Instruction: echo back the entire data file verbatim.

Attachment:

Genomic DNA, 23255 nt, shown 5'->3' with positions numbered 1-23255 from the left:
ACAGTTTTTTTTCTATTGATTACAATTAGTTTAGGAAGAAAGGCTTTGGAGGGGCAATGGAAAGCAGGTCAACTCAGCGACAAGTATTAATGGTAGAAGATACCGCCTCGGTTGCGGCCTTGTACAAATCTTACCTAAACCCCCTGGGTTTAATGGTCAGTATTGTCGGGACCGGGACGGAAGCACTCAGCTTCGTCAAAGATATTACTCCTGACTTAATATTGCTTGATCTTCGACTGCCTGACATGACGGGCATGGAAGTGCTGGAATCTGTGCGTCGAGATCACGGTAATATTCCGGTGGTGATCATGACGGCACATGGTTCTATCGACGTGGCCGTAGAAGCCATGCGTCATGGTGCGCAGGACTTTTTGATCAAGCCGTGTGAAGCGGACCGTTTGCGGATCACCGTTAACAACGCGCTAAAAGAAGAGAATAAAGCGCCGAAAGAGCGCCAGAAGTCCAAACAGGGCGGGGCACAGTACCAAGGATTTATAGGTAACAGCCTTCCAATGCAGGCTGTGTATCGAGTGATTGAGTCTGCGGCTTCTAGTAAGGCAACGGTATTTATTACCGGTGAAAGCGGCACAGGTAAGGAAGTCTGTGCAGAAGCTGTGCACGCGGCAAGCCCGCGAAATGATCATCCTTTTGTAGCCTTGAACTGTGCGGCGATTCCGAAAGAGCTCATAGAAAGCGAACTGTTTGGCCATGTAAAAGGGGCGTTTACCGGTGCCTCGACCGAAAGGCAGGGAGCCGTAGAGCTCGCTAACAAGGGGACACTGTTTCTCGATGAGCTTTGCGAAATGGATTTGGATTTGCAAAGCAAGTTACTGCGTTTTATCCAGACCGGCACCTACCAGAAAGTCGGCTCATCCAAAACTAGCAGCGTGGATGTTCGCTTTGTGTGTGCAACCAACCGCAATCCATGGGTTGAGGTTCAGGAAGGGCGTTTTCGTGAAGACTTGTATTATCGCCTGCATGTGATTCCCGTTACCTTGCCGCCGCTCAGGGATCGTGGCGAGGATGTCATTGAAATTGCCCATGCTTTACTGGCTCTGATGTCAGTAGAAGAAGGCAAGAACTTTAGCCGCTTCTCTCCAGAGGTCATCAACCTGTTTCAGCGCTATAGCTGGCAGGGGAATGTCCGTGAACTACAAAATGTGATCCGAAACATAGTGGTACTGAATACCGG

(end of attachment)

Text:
Genomic DNA, 23255 nt, shown 5'->3' with positions numbered 1-23255 from the left:
ACAGTTTTTTTTCTATTGATTACAATTAGTTTAGGAAGAAAGGCTTTGGAGGGGCAATGGAAAGCAGGTCAACTCAGCGACAAGTATTAATGGTAGAAGATACCGCCTCGGTTGCGGCCTTGTACAAATCTTACCTAAACCCCCTGGGTTTAATGGTCAGTATTGTCGGGACCGGGACGGAAGCACTCAGCTTCGTCAAAGATATTACTCCTGACTTAATATTGCTTGATCTTCGACTGCCTGACATGACGGGCATGGAAGTGCTGGAATCTGTGCGTCGAGATCACGGTAATATTCCGGTGGTGATCATGACGGCACATGGTTCTATCGACGTGGCCGTAGAAGCCATGCGTCATGGTGCGCAGGACTTTTTGATCAAGCCGTGTGAAGCGGACCGTTTGCGGATCACCGTTAACAACGCGCTAAAAGAAGAGAATAAAGCGCCGAAAGAGCGCCAGAAGTCCAAACAGGGCGGGGCACAGTACCAAGGATTTATAGGTAACAGCCTTCCAATGCAGGCTGTGTATCGAGTGATTGAGTCTGCGGCTTCTAGTAAGGCAACGGTATTTATTACCGGTGAAAGCGGCACAGGTAAGGAAGTCTGTGCAGAAGCTGTGCACGCGGCAAGCCCGCGAAATGATCATCCTTTTGTAGCCTTGAACTGTGCGGCGATTCCGAAAGAGCTCATAGAAAGCGAACTGTTTGGCCATGTAAAAGGGGCGTTTACCGGTGCCTCGACCGAAAGGCAGGGAGCCGTAGAGCTCGCTAACAAGGGGACACTGTTTCTCGATGAGCTTTGCGAAATGGATTTGGATTTGCAAAGCAAGTTACTGCGTTTTATCCAGACCGGCACCTACCAGAAAGTCGGCTCATCCAAAACTAGCAGCGTGGATGTTCGCTTTGTGTGTGCAACCAACCGCAATCCATGGGTTGAGGTTCAGGAAGGGCGTTTTCGTGAAGACTTGTATTATCGCCTGCATGTGATTCCCGTTACCTTGCCGCCGCTCAGGGATCGTGGCGAGGATGTCATTGAAATTGCCCATGCTTTACTGGCTCTGATGTCAGTAGAAGAAGGCAAGAACTTTAGCCGCTTCTCTCCAGAGGTCATCAACCTGTTTCAGCGCTATAGCTGGCAGGGGAATGTCCGTGAACTACAAAATGTGATCCGAAACATAGTGGTACTGAATACCGG